Performance Improvement for Subtree for another tree

I was doing this algo on leetcode: https://leetcode.com/problems/subtree-of-another-tree/

Question: Given two non-empty binary trees s and t, check whether tree t has exactly the same structure and node values with a subtree of s. A subtree of s is a tree consists of a node in s and all of this node's descendants. The tree s could also be considered as a subtree of itself.

For which I wrote this solution

var isSubtree = function(s, t) {
const reduceMainTreeToString = JSON.stringify(s)
const reduceGivenTreeToString = JSON.stringify(t)
if (reduceMainTreeToString.includes(reduceGivenTreeToString)) return true
else return false
};


I was super confident that it should be good performance and memory wise but unfortunately, I wasn't even able to cross 50% mark (though I was able to have 100% more memory efficient code).

This is how input s looks like

TreeNode {
val: 3,
right: TreeNode { val: 5, right: null, left: null },
left:
TreeNode {
val: 4,
right: TreeNode { val: 2, right: null, left: null },
left: TreeNode { val: 1, right: null, left: null } } }


And this is how input t looks like

TreeNode {
val: 4,
right: TreeNode { val: 2, right: null, left: null },
left: TreeNode { val: 1, right: null, left: null } }


This is the constructor:

/**
* Definition for a binary tree node.
* function TreeNode(val) {
*     this.val = val;
*     this.left = this.right = null;
* }
*/


Can someone please suggest to me how I can improve the above code?

• Consider a main tree with a hundred thousand nodes, and a subtree of 3 nodes. It cannot be fast to access a hundred thousands nodes for no reason. Commented Nov 5, 2019 at 13:21
• Also, actually, can you provide us with the Constructor of Treenode? Commented Nov 5, 2019 at 16:26
• @konijn They haven't shared the constructor for the tree node. Commented Nov 5, 2019 at 16:33
• Its actually in comments on the site, added it to your question. Commented Nov 5, 2019 at 16:39

I was just about to post on your previous version of this question when you pulled it. As you have changed the code my old answer is mute apart from a few points;

The 100% memory efficient is the default value when leetcode has not collect the required minimum stats to provide comparative memory use.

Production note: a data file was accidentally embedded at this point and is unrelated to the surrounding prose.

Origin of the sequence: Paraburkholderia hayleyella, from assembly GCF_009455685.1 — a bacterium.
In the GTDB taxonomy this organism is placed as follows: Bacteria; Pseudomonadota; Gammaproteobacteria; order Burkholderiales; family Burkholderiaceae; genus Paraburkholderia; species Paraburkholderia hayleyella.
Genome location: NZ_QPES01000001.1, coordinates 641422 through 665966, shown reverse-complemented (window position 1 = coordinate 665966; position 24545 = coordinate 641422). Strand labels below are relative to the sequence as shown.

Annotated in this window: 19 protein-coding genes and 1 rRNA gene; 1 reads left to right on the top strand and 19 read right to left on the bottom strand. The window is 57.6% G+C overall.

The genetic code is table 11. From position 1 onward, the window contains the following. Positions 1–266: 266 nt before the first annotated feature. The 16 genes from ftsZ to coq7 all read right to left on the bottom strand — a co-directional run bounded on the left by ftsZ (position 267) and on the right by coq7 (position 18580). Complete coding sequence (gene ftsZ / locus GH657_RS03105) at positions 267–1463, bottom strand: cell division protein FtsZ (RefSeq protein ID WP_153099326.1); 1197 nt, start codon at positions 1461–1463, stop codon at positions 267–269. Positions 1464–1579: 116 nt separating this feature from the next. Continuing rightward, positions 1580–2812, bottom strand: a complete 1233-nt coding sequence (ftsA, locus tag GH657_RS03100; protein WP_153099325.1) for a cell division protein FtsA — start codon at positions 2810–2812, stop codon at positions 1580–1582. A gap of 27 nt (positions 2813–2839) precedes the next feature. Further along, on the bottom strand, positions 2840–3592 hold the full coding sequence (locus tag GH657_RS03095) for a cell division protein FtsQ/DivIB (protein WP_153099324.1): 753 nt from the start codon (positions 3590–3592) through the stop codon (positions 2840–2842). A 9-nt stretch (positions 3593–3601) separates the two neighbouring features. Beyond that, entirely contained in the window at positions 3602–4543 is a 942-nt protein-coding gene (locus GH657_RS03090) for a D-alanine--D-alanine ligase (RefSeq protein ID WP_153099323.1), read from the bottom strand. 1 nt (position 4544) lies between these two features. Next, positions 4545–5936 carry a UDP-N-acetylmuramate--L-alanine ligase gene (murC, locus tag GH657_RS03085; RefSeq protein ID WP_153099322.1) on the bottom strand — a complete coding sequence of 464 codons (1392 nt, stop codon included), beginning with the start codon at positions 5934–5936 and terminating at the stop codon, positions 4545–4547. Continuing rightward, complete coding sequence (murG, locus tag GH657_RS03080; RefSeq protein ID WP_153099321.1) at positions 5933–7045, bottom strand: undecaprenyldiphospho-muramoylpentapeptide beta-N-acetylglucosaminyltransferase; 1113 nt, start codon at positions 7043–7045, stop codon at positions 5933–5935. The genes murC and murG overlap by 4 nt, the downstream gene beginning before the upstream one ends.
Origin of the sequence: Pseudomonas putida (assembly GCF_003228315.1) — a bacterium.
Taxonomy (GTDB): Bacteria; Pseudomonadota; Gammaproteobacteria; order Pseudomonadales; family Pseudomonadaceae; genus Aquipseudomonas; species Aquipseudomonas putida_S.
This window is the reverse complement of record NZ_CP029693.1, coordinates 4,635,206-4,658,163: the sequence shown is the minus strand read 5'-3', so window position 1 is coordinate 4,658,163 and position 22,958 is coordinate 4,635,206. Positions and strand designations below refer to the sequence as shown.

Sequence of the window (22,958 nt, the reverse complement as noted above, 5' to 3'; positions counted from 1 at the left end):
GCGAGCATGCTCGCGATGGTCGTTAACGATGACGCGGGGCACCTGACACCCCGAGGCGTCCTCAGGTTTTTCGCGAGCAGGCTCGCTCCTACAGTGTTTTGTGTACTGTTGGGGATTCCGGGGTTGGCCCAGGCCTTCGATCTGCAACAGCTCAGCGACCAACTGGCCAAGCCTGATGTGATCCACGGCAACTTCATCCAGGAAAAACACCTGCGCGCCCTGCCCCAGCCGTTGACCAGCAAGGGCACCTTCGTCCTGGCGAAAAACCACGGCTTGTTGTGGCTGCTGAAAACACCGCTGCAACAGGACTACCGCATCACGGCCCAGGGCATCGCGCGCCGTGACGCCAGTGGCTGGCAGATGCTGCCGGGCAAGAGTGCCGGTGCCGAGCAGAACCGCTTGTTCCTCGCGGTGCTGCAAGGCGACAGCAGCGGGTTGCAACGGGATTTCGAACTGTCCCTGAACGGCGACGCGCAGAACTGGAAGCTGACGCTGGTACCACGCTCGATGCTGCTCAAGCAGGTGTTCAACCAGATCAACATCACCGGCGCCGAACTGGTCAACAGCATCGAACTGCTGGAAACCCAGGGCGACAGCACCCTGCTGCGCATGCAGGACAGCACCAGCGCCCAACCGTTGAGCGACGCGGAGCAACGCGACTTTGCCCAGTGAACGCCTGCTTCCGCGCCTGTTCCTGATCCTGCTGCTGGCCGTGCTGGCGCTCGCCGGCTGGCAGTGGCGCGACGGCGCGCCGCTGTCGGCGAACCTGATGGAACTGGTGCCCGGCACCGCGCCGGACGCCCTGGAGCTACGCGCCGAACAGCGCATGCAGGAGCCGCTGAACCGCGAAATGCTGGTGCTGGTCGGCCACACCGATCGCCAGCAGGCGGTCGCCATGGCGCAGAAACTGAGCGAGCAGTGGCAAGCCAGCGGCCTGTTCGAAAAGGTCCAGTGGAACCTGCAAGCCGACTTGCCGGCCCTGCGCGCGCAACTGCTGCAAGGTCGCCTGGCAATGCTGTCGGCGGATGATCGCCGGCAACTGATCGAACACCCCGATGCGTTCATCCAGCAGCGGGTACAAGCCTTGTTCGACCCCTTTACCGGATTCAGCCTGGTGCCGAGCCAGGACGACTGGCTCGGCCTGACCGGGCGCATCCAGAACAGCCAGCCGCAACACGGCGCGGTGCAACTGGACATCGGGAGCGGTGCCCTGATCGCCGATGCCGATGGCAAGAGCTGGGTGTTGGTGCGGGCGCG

The performance result can vary significantly submitting the very same code. Submit the code several times and you may get a much better score.

The snippet below completed in 62ms and was rated above 99.78% of JavaScript submissions. And got the bogus 100% memory score.

var isNodeEqual = function(a, b) {
const leftA = a.left !== null, leftB = b.left !== null;
const rightA = a.right !== null, rightB = b.right !== null;
if (leftA !== leftB || rightA !== rightB) { return false }
if ((leftA && a.left.val !== b.left.val) ||
(rightA && a.right.val !== b.right.val)) { return false }
return (leftA ? isNodeEqual(a.left, b.left) : true) &&
(rightA ? isNodeEqual(a.right, b.right) : true);
}
var isSubtree = function(s, t) {
const stack = [s];
while (stack.length) {
const node = stack.pop();
if (node.val === t.val && isNodeEqual(node, t)) { return true }
node.left !== null && stack.push(node.left);
node.right !== null &&  stack.push(node.right);
}
return false;
}


Rather than full recursion I used a stack to iterate the main tree, and recursion to test for matching sub tree.

I also avoided truthy and falsey statements as they introduced coercion overhead when testing for null or Object eg if(node.left) { is slower than if(node.left !== null) {

• Question, why does this code divisor < 0 && divisor = mod(divisor)  says invalid lefthand side in assignment and this does not node.left !== null && stack.push(node.left);. Here mod function just converts negative number to positive Commented Nov 26, 2019 at 11:59

A really short style review;

• var isSubtree = function( should be function isSubTree(, dont use flat arrow syntax unless you are declaring an inline function, or code golfing.
• You should only use stringify on the matching node, not the entire tree if you want to make this faster, though really you should avoid stringify altogether like Blindman69 if you want this code to be really fast.
• String.include already returns a boolean so

if (reduceMainTreeToString.includes(reduceGivenTreeToString)) return true else return false

becomes

return reduceMainTreeToString.includes(reduceGivenTreeToString);

this has the added advantage of not skipping curly braces in that if statement

I was in the middle of writing a rewrite, but Blindman67 beat me to it ;)